Inyo N F wilderness permit reservations

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Wandering Daisy
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Re: Inyo N F wilderness permit reservations

Post by Wandering Daisy » Wed Apr 10, 2019 7:14 pm

I really dread this if they go through with it for the entire Inyo Forest. What a pain if we could not actually walk into a ranger station and pick up a permit for an trailhead where the quota were not filled. And on top of the reservation fee you will have to pay the vendor (likely Reserve America) fee. I wonder if Inyo will have a public hearing about this before they go whole-hog to this system.

Whitney Portal trailhead is a LOT more than just for those who do the trail route up Whitney. I have used it for many trips where I had no interest in Whitney at all; it was just a nice entry into areas like Wallace Lakes, Crabtree Lakes, or Keweah Basin. I have also used it for exits for trips from Onion Valley.








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Re: Inyo N F wilderness permit reservations

Post by grampy » Thu Apr 11, 2019 10:04 am

the vendor operating the Recreation.gov site is now Booz Allen Hamilton - who took over contract in 2018 from Aspira - parent company of Reserve America. Articles on this can be found here:

https://www.google.com/amp/s/www.sfchro ... 655884.php

and here:

https://www.outsideonline.com/2330471/c ... ccess-land

The second article talks about private companies (esp. “Hipcamp” - a campsite-booking app) having won the right to access public campsite-availability data.

... sorry, this is more about reserving sites in campgrounds than about wilderness permits, but the same principles seem to apply.
Last edited by grampy on Thu Apr 11, 2019 7:26 pm, edited 1 time in total.

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Re: Inyo N F wilderness permit reservations

Post by Wandering Daisy » Thu Apr 11, 2019 1:32 pm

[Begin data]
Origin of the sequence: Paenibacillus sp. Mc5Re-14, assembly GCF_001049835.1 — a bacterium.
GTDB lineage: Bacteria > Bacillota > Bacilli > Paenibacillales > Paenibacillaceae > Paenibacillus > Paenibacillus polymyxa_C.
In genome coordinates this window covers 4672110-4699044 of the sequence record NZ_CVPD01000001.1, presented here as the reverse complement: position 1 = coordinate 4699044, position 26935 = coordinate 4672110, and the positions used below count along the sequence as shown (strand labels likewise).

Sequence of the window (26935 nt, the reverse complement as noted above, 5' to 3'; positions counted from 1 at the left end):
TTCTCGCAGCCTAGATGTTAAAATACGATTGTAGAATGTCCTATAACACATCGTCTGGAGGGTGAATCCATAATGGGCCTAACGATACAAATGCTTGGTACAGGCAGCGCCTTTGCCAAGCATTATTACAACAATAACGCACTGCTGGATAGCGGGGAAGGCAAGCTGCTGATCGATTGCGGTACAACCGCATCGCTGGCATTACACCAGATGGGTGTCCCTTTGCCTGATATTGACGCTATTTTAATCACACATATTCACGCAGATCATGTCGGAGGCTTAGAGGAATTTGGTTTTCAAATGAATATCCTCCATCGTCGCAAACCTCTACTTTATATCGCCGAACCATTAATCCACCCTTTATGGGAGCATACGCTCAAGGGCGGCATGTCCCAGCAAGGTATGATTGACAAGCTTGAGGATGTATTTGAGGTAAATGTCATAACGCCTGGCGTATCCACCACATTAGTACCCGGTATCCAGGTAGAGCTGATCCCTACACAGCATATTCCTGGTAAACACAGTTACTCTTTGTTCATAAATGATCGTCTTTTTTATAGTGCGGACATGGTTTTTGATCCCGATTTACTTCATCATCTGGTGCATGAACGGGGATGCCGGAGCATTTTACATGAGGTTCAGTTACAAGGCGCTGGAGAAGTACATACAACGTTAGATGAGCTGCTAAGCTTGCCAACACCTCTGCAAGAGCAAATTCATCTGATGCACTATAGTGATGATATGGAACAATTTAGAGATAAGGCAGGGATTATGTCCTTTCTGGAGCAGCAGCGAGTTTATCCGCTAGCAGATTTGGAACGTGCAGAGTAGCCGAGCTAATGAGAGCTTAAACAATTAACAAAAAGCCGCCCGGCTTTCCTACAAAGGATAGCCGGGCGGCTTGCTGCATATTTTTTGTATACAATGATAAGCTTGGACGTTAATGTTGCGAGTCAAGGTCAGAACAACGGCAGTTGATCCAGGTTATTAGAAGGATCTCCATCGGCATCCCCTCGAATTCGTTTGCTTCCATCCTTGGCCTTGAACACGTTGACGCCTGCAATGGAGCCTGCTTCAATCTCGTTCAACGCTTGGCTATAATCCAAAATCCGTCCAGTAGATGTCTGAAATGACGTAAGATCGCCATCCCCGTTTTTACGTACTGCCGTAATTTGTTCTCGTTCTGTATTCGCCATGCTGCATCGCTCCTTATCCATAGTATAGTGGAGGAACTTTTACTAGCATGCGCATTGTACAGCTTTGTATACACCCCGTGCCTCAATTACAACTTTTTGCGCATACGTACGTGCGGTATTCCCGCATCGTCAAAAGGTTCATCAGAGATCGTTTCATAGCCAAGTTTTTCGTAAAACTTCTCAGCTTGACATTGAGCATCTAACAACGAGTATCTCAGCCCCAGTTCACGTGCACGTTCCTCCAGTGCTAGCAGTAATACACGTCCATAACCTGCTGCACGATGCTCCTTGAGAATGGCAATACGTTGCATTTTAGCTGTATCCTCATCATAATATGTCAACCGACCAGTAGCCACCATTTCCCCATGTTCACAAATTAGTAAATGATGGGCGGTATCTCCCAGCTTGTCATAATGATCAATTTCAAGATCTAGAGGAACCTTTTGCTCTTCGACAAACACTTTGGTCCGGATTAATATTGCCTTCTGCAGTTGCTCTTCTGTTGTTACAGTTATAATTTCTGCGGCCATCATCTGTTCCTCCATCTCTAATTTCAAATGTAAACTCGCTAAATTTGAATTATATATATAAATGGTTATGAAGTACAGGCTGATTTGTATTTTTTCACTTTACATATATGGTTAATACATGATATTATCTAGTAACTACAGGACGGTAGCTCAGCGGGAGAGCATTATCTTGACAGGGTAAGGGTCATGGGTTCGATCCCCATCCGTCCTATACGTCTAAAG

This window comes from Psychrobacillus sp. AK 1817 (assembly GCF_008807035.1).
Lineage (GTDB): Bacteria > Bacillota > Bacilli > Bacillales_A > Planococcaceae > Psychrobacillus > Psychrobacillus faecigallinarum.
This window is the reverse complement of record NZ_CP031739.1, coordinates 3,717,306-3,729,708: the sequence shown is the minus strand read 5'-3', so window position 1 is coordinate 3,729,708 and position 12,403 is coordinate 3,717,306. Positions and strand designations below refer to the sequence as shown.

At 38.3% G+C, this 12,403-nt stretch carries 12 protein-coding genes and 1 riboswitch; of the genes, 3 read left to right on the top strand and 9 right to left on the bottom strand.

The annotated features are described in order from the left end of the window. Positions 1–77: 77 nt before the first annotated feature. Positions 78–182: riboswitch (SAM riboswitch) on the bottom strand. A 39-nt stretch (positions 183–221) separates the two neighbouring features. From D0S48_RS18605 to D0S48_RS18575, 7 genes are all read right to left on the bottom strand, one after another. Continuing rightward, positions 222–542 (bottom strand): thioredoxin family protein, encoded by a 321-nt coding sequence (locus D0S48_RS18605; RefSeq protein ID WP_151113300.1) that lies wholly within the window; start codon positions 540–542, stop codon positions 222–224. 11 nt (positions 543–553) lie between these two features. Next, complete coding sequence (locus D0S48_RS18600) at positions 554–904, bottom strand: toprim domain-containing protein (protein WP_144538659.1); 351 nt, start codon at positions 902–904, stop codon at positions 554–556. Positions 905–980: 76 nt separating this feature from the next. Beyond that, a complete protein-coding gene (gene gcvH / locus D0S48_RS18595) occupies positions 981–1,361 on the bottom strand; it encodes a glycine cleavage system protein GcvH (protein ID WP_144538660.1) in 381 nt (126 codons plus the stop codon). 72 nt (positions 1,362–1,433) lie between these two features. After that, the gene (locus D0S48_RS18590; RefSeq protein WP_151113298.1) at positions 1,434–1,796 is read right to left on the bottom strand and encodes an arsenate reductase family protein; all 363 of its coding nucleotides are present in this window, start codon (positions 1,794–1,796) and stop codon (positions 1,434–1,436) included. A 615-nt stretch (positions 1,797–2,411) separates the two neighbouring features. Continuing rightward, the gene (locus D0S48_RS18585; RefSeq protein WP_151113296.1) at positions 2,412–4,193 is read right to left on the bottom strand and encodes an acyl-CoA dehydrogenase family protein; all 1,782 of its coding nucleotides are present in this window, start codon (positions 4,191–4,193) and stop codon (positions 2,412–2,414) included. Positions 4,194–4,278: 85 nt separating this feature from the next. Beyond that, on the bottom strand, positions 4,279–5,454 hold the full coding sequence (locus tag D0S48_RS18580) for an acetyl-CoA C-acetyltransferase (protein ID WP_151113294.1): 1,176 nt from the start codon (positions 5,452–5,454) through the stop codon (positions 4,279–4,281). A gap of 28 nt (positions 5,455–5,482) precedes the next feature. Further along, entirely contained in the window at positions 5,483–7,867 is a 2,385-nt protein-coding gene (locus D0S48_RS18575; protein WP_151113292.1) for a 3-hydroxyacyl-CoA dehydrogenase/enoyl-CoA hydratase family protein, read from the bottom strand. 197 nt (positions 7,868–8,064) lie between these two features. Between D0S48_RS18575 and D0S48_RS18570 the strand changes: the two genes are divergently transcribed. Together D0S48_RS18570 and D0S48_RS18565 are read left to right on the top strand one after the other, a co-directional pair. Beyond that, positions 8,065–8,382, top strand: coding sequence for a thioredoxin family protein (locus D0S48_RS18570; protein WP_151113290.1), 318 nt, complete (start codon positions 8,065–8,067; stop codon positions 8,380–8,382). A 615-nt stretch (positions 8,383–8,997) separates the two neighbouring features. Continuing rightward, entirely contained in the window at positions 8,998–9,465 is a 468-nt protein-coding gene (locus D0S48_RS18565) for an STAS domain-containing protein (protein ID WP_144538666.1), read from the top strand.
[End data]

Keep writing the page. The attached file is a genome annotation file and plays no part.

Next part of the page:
I do not see an advantage for the backpacker. The advantage seems to be for Inyo. To me it boils down to 100% reserve required. The only difference is whether you reserve months in advance or for the next day. I personally would rather wait in line at a ranger station. At least that way if my first choice is not available, I can look at others. I also am not keen on the idea that if I drive down to the trailhead, I will be competing with those at home sitting at their larger computers and who may just have faster fingers than me! Then where would I be? Sitting in cell-phone purgatory, day after day, competing with many more than I would if everyone had to stand in line. May be time to perfect the art of stealth backpacking.

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Re: Inyo N F wilderness permit reservations

Post by rightstar76 » Fri Apr 12, 2019 5:18 am

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Re: Inyo N F wilderness permit reservations

Post by Wandering Daisy » Fri Apr 12, 2019 11:28 am

Unless you have driven to the trailhead/ranger station, you have no "skin in the game". I would bet that many who scored a permit at home would just decide not to go and never pick up the permit. You now have a revolving door of permits, reservations ($), no-shows. Again, bad for backpacker, good for who collect the fees.

The problem is too many people want to access a few very popular trailheads. To disperse the use, it is better to ADD to the quotas at less popular trailheads, and then make those permits easier (and free) to get. Rather than put all trailheads under this ridiculous method, just put those popular trailheads, for which it may be useful, on this system.

Pretty easy to go without a permit if you do not park your car at the trailhead. In 20 years, I can count on one hand the number of rangers I have met who asked me for my permit. I believe in the permit/quota concept, but if it stops me from backpacking, I will take the chance on going without. Or do devious things like get a PCT permit so I can use it in the Sierra only.

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Re: Inyo N F wilderness permit reservations

Post by grampy » Fri Apr 12, 2019 12:57 pm

Wandering Daisy wrote:
Fri Apr 12, 2019 11:28 am
... many who scored a permit at home would just decide not to go and never pick up the permit ...
I was (unwittingly) guilty of this last August, at the height of the fires (and smoke). I drove to Lone Pine, showed my permit reservation to the desk ranger, and requested a change to another trailhead; she issued me a permit for N. Fork Big Pine Creek. What I DIDN’T know was that she didn’t cancel my Mono Pass slot in the computerized system; I had a permit “no show” e-mail (from Rec.gov) waiting for me when I got back. Two points I want to make: